• Jenny Gardner


During the camp last week we played the equestrian mason jar game again. This time I got the note asking you to share a past mistake that ended up being a great teachable moment. Looking back my life is lined with mistakes, and somehow I got blinded by the trees and couldn't think of a good one to share with a useful outcome. Afterwards it bugged me, since I'm a firm believer that "mistakes are only a failure if you don't learn from it". Than it hit me. That's exactly it. Basically every single aha-moment I have had in the saddle has been a direct result of previous mistakes or "failures"! It's the searching, bumping along the road, that eventually brings you to the right answer. If you stop trying new ways, stop asking new questions, STOP FAILING, the progress stops. Those riders I work with that have a tendency to be too hard on themselves or their horse tend to improve at a slower pace. I believe this to be a direct result of the fear of making a mistake, and right there making the biggest one of all. There is also a difference in the mindset between the two ways to look at mistakes. The first has an exploratory feel to it, like you're turning every stone along the path, the second has a sense of defeat attached to it and will make you rigid and stagnant. When I was a teenager I worked with an environmental organization for awhile. One of my chores was to stand on the street and approaching people to share information on important projects we were working on to drum up support and to educate. Perhaps not surprisingly, not everyone was open to having that dialog in the middle of their busy day. During our training we were told every "no" brings you closer to a "yes". I think that mindset can help us to stay positive and constructive in the saddle. Every failure brings us closer to success!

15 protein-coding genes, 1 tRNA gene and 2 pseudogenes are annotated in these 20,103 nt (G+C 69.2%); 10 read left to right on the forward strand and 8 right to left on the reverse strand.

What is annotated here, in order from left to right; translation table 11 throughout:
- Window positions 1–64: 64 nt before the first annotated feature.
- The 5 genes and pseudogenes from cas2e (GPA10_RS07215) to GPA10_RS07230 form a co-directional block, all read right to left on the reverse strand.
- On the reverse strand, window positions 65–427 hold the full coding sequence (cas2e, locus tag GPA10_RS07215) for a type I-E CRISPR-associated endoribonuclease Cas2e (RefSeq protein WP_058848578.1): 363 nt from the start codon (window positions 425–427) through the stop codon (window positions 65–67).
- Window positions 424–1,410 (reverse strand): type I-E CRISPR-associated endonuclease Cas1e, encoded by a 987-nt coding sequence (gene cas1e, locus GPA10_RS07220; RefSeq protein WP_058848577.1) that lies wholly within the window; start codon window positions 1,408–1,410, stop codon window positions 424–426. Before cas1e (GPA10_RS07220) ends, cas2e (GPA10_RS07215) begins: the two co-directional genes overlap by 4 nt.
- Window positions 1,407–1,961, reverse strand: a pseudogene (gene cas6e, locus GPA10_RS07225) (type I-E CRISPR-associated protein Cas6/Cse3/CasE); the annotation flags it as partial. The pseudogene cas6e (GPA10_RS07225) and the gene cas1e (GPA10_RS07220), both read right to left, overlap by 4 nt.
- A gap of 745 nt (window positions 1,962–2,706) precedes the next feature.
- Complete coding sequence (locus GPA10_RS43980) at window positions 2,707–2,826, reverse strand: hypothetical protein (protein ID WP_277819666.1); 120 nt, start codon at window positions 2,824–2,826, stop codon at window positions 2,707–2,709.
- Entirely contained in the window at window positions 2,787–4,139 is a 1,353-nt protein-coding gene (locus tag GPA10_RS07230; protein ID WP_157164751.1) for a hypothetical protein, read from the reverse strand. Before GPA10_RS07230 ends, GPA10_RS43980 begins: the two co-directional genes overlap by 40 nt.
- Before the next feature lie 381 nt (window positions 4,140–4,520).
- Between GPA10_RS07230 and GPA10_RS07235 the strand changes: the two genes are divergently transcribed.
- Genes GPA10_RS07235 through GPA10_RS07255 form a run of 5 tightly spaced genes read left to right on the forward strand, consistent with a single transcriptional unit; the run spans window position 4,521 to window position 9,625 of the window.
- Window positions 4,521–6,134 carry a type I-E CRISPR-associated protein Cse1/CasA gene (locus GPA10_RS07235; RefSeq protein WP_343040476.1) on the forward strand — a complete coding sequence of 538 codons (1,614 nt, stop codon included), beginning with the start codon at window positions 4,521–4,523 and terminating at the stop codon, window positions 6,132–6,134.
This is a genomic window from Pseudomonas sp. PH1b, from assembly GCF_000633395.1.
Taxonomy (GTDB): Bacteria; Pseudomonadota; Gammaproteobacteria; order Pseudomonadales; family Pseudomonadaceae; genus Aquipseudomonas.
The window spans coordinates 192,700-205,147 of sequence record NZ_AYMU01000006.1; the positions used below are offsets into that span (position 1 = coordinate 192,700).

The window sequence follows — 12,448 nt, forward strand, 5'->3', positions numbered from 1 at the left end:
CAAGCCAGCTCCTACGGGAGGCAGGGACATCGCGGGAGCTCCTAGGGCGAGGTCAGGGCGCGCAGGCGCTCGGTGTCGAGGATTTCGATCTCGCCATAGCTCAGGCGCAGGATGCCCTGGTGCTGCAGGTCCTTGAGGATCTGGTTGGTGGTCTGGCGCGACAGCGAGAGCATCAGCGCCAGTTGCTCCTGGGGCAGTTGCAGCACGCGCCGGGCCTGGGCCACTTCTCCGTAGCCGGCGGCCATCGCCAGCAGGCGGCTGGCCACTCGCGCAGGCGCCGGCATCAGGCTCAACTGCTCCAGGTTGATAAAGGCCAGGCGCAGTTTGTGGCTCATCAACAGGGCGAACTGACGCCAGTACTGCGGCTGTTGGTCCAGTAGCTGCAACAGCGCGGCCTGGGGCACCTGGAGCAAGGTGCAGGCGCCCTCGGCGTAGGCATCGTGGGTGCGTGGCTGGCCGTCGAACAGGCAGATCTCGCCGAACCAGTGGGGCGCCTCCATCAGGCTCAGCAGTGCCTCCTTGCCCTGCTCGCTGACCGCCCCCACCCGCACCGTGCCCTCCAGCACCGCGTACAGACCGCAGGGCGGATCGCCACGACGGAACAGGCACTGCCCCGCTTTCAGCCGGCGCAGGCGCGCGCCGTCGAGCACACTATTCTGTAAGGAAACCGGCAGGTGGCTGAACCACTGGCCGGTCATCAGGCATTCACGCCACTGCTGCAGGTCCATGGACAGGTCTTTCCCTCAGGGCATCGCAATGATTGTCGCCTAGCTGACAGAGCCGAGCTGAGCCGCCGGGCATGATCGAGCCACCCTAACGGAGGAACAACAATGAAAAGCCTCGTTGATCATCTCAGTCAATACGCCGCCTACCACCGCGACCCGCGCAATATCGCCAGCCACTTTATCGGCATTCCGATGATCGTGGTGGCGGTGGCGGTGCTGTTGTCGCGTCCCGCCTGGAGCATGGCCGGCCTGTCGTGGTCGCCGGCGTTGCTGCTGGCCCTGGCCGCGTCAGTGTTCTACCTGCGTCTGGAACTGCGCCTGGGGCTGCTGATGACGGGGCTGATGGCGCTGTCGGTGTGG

Go search for your next aha-moment 🦄

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